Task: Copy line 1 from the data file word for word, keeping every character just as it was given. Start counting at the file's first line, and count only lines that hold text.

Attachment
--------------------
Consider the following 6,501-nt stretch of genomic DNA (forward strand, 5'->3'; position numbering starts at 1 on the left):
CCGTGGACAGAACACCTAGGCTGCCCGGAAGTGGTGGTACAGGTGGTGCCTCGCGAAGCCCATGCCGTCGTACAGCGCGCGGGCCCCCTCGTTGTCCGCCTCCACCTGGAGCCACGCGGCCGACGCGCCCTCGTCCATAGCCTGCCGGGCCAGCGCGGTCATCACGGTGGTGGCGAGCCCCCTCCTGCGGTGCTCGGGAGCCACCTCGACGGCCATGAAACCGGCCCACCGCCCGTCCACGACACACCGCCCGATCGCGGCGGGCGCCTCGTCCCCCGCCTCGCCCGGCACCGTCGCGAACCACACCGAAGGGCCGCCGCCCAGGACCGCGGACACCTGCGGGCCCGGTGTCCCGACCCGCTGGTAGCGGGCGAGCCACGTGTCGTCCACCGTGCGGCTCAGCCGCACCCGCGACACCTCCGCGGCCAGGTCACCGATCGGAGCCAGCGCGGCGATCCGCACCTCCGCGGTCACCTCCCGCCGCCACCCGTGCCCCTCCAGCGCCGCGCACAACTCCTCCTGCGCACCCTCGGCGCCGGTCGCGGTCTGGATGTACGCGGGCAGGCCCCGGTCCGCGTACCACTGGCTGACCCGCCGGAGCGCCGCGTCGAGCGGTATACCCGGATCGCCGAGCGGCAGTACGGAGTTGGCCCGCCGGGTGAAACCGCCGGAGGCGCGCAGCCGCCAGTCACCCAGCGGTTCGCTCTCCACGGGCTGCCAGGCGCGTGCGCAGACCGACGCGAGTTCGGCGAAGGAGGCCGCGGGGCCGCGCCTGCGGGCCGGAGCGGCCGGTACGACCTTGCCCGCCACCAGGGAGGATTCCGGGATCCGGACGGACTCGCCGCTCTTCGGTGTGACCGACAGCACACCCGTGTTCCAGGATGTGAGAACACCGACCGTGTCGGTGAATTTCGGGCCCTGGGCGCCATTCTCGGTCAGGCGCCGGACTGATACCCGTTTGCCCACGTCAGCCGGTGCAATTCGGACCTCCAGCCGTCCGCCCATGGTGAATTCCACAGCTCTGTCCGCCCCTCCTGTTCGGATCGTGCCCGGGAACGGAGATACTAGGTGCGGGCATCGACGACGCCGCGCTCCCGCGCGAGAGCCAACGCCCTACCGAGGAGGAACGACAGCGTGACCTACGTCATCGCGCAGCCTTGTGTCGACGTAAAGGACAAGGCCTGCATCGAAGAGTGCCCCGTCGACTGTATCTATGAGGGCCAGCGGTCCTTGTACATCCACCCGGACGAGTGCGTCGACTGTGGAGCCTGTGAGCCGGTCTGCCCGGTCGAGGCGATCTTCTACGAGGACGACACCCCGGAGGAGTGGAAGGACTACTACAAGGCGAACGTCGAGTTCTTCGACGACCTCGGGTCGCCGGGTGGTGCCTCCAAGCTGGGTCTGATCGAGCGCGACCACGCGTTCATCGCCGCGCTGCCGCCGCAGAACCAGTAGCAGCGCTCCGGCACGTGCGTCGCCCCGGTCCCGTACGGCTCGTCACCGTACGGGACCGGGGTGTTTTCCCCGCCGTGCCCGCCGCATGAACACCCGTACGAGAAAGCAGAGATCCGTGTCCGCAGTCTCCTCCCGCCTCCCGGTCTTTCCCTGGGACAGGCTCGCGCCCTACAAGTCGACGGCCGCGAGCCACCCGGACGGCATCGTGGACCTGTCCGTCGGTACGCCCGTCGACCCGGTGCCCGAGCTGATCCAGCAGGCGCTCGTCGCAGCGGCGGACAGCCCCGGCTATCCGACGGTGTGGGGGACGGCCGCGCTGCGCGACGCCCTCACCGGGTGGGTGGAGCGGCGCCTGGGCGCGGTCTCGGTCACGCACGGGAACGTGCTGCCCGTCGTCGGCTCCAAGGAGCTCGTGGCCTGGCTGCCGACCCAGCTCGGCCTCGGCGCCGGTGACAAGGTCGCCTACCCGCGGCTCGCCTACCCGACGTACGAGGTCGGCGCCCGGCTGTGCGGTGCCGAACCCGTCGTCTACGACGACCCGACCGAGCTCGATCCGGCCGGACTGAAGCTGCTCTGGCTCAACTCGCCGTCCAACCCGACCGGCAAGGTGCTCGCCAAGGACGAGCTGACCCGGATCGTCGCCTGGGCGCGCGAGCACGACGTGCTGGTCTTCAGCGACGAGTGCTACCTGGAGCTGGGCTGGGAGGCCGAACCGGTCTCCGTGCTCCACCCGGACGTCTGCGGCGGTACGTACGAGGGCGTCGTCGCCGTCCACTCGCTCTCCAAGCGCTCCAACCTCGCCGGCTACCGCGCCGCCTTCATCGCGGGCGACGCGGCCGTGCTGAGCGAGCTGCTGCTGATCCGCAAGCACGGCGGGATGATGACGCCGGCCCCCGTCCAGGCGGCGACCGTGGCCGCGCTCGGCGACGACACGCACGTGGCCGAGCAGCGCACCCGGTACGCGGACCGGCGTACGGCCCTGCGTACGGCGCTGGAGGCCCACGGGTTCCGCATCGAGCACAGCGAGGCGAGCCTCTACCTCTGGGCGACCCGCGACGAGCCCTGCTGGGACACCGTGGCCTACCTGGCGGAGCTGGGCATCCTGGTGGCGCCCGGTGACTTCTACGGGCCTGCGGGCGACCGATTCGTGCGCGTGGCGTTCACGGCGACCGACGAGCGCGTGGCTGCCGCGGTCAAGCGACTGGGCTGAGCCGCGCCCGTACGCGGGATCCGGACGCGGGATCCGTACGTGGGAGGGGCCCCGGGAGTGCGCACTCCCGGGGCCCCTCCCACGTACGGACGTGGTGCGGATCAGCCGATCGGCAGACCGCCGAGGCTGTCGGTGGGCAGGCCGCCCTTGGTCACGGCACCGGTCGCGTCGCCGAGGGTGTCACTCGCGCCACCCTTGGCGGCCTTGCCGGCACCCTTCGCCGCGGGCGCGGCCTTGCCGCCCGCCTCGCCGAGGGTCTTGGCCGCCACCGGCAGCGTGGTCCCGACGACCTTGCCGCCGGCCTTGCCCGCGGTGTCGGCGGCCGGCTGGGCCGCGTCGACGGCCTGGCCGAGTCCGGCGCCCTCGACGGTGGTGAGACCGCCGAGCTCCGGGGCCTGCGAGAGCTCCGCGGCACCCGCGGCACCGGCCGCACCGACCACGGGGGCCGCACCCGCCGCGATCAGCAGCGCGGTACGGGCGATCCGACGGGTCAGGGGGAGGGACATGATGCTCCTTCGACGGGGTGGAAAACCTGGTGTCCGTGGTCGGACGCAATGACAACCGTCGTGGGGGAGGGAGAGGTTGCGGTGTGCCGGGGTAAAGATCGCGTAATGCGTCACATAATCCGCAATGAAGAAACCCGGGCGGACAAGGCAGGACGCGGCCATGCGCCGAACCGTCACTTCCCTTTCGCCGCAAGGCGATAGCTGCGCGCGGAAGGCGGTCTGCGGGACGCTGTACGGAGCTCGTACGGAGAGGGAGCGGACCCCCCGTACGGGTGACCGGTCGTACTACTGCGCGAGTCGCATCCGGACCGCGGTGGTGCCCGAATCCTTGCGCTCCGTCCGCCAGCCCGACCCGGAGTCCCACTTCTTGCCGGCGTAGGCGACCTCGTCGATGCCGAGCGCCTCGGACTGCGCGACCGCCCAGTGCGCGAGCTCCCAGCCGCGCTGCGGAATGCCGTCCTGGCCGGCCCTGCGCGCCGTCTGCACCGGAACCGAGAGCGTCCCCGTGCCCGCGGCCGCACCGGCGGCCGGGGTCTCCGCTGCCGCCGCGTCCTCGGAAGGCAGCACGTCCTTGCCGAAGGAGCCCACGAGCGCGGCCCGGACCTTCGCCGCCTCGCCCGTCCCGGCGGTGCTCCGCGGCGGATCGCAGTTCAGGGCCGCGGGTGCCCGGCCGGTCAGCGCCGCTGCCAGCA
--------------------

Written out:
Consider the following 6,501-nt stretch of genomic DNA (forward strand, 5'->3'; position numbering starts at 1 on the left):